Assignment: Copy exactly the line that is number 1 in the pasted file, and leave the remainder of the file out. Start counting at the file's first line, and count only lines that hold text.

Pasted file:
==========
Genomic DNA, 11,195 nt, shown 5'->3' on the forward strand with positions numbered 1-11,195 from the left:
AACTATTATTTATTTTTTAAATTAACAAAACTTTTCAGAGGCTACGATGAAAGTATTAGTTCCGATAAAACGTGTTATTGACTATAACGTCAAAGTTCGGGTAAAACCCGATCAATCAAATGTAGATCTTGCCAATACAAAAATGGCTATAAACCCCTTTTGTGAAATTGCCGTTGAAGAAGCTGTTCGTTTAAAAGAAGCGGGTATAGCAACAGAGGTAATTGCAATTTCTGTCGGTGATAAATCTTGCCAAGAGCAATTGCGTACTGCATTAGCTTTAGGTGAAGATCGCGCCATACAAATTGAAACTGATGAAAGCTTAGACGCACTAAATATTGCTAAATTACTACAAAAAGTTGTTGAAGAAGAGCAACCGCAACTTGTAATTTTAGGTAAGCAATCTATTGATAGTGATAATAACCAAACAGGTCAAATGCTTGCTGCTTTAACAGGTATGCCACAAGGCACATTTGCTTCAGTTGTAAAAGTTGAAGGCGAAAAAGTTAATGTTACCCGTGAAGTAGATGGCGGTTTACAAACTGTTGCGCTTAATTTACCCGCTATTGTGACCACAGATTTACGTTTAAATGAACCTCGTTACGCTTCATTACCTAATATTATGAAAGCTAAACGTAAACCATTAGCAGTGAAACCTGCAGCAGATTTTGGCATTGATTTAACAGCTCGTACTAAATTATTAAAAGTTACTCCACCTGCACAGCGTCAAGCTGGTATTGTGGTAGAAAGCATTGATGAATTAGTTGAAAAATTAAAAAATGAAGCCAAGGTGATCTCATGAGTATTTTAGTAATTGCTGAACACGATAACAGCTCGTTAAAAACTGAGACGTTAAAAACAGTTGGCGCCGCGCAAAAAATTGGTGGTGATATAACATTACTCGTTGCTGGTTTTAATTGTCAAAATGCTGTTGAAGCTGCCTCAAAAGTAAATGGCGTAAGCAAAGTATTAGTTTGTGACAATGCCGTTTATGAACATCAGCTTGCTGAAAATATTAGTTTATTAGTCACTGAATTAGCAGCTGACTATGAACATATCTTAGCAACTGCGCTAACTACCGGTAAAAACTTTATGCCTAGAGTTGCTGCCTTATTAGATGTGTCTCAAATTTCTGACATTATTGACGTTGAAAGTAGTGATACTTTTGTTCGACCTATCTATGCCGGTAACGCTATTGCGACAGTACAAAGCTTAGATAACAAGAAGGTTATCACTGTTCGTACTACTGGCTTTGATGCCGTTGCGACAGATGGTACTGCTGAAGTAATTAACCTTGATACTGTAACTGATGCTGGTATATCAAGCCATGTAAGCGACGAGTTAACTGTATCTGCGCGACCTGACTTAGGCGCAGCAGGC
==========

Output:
Genomic DNA, 11,195 nt, shown 5'->3' on the forward strand with positions numbered 1-11,195 from the left: